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Students at St. John’s University Launch Lawsuit Over Vaccine Mandate

Students at St. John’s University Launch Lawsuit Over Vaccine Mandate

“As a devout Roman Catholic, I believe life is precious.”

This lawsuit is actually about abortion, in a roundabout way.

The New York Post reports:

Students sue St. John’s University over vaccine mandate, citing ‘aborted fetal tissue’ testing

Oh, Lord.

A group of students at St. John’s University in New York is suing the Catholic school over its vaccine mandate, claiming the requirement violates their right to their religious beliefs.

The 17 plaintiffs say in their suit that they oppose abortion — and therefore do not want to take any of the three federally approved COVID-19 vaccines because the shots were tested using “aborted fetal tissue or human embryonic stem-cell derivation.”

“As a devout Roman Catholic, I believe life is precious. In the Ten Commandments, it says, `Thou Shall Not Kill,’ ” said plaintiff Kimberly Vineski, a 19-year-old, second-year pharmacy student from Glendale, LI, to The Post, referring to abortion.

St. John’s says in court papers that it won’t consider an exemption for the plaintiffs because there are questions about “the genuineness of their purported religious beliefs.”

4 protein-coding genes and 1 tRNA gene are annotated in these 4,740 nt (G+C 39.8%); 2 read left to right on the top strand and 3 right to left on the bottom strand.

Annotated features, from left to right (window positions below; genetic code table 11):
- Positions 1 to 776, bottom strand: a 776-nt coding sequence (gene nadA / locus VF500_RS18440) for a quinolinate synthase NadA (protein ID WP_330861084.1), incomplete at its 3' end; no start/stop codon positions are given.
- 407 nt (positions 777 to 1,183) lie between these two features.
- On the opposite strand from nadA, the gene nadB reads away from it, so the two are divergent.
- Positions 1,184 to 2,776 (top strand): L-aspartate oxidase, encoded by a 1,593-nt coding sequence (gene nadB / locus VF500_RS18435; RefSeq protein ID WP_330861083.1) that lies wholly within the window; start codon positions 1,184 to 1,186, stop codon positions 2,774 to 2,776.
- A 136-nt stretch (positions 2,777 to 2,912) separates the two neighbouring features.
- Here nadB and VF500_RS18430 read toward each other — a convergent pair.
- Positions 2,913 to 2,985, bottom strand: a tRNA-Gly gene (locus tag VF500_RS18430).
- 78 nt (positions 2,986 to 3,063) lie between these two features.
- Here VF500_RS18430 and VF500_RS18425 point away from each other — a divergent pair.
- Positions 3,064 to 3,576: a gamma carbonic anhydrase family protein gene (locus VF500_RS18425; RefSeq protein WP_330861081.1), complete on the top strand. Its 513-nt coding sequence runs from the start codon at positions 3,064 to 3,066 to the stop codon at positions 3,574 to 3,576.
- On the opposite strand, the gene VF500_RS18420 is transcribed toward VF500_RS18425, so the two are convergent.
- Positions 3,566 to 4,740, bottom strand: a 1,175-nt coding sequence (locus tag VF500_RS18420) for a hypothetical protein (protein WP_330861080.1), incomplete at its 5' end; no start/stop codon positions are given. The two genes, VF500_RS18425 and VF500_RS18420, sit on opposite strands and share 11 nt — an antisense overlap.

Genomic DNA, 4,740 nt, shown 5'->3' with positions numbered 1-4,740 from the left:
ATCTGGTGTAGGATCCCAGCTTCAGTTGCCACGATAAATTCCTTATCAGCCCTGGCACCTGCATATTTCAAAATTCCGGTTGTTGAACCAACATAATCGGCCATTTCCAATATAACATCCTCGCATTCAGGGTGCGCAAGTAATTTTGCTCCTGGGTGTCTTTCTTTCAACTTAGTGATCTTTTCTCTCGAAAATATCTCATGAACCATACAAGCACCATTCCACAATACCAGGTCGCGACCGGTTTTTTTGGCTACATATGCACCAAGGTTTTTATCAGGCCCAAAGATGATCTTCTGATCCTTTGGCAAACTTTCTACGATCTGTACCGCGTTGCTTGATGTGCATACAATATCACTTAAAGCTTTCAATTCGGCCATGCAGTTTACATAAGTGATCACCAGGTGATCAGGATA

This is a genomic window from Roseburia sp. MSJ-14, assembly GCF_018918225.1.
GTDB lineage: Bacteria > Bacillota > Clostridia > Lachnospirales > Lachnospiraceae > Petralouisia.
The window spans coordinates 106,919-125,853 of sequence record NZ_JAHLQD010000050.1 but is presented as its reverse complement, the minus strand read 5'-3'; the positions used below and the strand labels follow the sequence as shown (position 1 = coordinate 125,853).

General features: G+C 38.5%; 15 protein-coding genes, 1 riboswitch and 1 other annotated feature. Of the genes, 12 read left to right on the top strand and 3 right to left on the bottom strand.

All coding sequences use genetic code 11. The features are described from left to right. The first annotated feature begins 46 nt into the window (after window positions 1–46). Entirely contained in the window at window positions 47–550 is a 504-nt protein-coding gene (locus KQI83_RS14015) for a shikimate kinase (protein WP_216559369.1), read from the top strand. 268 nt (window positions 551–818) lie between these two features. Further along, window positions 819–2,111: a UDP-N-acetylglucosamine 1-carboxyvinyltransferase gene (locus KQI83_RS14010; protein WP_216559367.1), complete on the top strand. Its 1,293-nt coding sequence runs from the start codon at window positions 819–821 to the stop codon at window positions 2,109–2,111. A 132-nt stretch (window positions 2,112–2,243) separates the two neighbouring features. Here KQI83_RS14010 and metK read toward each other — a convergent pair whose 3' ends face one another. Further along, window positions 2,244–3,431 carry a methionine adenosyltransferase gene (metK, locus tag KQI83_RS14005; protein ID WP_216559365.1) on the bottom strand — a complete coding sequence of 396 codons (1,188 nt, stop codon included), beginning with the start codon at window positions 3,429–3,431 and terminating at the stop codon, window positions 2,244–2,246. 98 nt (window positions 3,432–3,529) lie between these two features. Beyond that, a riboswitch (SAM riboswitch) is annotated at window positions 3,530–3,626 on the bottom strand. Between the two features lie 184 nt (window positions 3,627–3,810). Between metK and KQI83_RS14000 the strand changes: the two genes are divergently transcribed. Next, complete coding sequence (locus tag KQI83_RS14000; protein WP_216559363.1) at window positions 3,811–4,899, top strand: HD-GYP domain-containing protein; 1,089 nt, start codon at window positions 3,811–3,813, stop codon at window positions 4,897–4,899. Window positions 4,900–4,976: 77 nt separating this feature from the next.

Then there is the fact that the Catholic Church supports the immunization mandate, which it says doesn’t violate church teachings or dogma.

Still, it’s clear even the Church has wrestled with the vaccines’ testing.

In a guidance paper issued earlier this year, the US Conference of Catholic Bishops concluded that “neither Pfizer nor Moderna used an abortion-derived cell line in the development or production of the vaccine.

“However, such a cell line was used to test the efficacy of both vaccines,” the bishops’ group acknowledged.


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I wonder how this lawsuit would fare if the vaccines were derived from pig products, and the complainants were Jews and Muslims?
(This is not a far-fetched case. Tetanus vaccine, for example, is made from horse serum.)

The problem with the support by the Bishops and Francis is that they are non ex-cathera statements as if they had the weight of ex-cathera statements. The ‘I come to church 5 times a year’ Catholics will accept those statements as such.

Those of us who regularly attend Mass do not. It’s not even that ‘for myself’ I oppose the vaccine. I chose to get it. I object, strongly, to the Church failing to recognize that presenting something that ‘cannot’ be ex-cathera, as such, is causing a rift the size of Luther’s 95 Theses, and the faithful are the ones that are considering exit in the face of what is increasingly clear failure to follow Catholic doctrine by the person holding the office of the papacy.